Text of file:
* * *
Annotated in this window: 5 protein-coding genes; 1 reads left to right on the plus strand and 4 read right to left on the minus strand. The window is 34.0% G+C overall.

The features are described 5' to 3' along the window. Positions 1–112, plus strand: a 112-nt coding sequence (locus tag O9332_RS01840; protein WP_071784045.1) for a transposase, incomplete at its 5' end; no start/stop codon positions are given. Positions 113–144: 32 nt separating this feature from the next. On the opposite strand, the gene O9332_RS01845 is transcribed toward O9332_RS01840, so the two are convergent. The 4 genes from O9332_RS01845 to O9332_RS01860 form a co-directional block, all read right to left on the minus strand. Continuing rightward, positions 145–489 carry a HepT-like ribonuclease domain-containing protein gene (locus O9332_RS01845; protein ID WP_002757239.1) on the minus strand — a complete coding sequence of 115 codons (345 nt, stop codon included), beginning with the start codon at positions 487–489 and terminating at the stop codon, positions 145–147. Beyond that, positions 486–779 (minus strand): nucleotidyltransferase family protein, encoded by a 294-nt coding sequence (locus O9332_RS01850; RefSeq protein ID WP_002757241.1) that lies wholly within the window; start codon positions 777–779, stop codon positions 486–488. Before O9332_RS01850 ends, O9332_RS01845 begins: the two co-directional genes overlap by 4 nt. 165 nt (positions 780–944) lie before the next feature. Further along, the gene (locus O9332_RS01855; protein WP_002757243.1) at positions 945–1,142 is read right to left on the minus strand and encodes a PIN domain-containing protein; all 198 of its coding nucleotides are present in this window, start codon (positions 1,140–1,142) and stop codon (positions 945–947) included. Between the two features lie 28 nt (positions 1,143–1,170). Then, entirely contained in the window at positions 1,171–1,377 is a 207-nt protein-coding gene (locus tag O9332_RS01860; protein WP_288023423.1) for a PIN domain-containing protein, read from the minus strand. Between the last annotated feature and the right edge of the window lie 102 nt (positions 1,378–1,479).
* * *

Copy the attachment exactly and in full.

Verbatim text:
Annotated in this window: 5 protein-coding genes; 1 reads left to right on the plus strand and 4 read right to left on the minus strand. The window is 34.0% G+C overall.

The features are described 5' to 3' along the window. Positions 1–112, plus strand: a 112-nt coding sequence (locus tag O9332_RS01840; protein WP_071784045.1) for a transposase, incomplete at its 5' end; no start/stop codon positions are given. Positions 113–144: 32 nt separating this feature from the next. On the opposite strand, the gene O9332_RS01845 is transcribed toward O9332_RS01840, so the two are convergent. The 4 genes from O9332_RS01845 to O9332_RS01860 form a co-directional block, all read right to left on the minus strand. Continuing rightward, positions 145–489 carry a HepT-like ribonuclease domain-containing protein gene (locus O9332_RS01845; protein ID WP_002757239.1) on the minus strand — a complete coding sequence of 115 codons (345 nt, stop codon included), beginning with the start codon at positions 487–489 and terminating at the stop codon, positions 145–147. Beyond that, positions 486–779 (minus strand): nucleotidyltransferase family protein, encoded by a 294-nt coding sequence (locus O9332_RS01850; RefSeq protein ID WP_002757241.1) that lies wholly within the window; start codon positions 777–779, stop codon positions 486–488. Before O9332_RS01850 ends, O9332_RS01845 begins: the two co-directional genes overlap by 4 nt. 165 nt (positions 780–944) lie before the next feature. Further along, the gene (locus O9332_RS01855; protein WP_002757243.1) at positions 945–1,142 is read right to left on the minus strand and encodes a PIN domain-containing protein; all 198 of its coding nucleotides are present in this window, start codon (positions 1,140–1,142) and stop codon (positions 945–947) included. Between the two features lie 28 nt (positions 1,143–1,170). Then, entirely contained in the window at positions 1,171–1,377 is a 207-nt protein-coding gene (locus tag O9332_RS01860; protein WP_288023423.1) for a PIN domain-containing protein, read from the minus strand. Between the last annotated feature and the right edge of the window lie 102 nt (positions 1,378–1,479).